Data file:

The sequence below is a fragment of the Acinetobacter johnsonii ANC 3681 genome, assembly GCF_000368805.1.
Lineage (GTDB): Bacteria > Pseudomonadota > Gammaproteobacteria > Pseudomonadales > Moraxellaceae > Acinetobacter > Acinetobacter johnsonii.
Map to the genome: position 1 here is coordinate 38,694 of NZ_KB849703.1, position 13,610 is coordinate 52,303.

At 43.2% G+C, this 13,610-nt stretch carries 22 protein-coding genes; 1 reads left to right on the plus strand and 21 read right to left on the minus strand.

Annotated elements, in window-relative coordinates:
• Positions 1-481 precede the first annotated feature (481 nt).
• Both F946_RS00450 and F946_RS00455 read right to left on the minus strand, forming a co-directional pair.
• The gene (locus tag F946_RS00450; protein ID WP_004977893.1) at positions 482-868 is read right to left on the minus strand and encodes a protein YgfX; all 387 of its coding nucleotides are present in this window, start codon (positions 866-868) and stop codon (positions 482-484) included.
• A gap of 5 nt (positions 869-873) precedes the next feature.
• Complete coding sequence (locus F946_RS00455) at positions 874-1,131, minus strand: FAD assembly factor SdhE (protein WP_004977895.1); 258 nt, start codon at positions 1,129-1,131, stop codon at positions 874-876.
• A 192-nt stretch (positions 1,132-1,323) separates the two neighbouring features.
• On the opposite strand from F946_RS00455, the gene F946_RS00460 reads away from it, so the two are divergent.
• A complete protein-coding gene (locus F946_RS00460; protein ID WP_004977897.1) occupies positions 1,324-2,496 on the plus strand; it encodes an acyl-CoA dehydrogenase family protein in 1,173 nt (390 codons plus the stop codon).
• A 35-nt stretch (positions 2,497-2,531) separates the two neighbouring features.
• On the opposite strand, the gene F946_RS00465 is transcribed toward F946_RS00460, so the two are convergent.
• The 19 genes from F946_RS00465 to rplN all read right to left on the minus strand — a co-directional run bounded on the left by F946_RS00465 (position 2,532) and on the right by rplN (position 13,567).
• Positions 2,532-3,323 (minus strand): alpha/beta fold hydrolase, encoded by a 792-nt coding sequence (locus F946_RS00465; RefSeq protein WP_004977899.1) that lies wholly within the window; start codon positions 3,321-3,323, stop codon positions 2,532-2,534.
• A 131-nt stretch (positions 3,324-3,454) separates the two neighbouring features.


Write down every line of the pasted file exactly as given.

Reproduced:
The sequence below is a fragment of the Acinetobacter johnsonii ANC 3681 genome, assembly GCF_000368805.1.
Lineage (GTDB): Bacteria > Pseudomonadota > Gammaproteobacteria > Pseudomonadales > Moraxellaceae > Acinetobacter > Acinetobacter johnsonii.
Map to the genome: position 1 here is coordinate 38,694 of NZ_KB849703.1, position 13,610 is coordinate 52,303.

At 43.2% G+C, this 13,610-nt stretch carries 22 protein-coding genes; 1 reads left to right on the plus strand and 21 read right to left on the minus strand.

Annotated elements, in window-relative coordinates:
• Positions 1-481 precede the first annotated feature (481 nt).
• Both F946_RS00450 and F946_RS00455 read right to left on the minus strand, forming a co-directional pair.
• The gene (locus tag F946_RS00450; protein ID WP_004977893.1) at positions 482-868 is read right to left on the minus strand and encodes a protein YgfX; all 387 of its coding nucleotides are present in this window, start codon (positions 866-868) and stop codon (positions 482-484) included.
• A gap of 5 nt (positions 869-873) precedes the next feature.
• Complete coding sequence (locus F946_RS00455) at positions 874-1,131, minus strand: FAD assembly factor SdhE (protein WP_004977895.1); 258 nt, start codon at positions 1,129-1,131, stop codon at positions 874-876.
• A 192-nt stretch (positions 1,132-1,323) separates the two neighbouring features.
• On the opposite strand from F946_RS00455, the gene F946_RS00460 reads away from it, so the two are divergent.
• A complete protein-coding gene (locus F946_RS00460; protein ID WP_004977897.1) occupies positions 1,324-2,496 on the plus strand; it encodes an acyl-CoA dehydrogenase family protein in 1,173 nt (390 codons plus the stop codon).
• A 35-nt stretch (positions 2,497-2,531) separates the two neighbouring features.
• On the opposite strand, the gene F946_RS00465 is transcribed toward F946_RS00460, so the two are convergent.
• The 19 genes from F946_RS00465 to rplN all read right to left on the minus strand — a co-directional run bounded on the left by F946_RS00465 (position 2,532) and on the right by rplN (position 13,567).
• Positions 2,532-3,323 (minus strand): alpha/beta fold hydrolase, encoded by a 792-nt coding sequence (locus F946_RS00465; RefSeq protein WP_004977899.1) that lies wholly within the window; start codon positions 3,321-3,323, stop codon positions 2,532-2,534.
• A 131-nt stretch (positions 3,324-3,454) separates the two neighbouring features.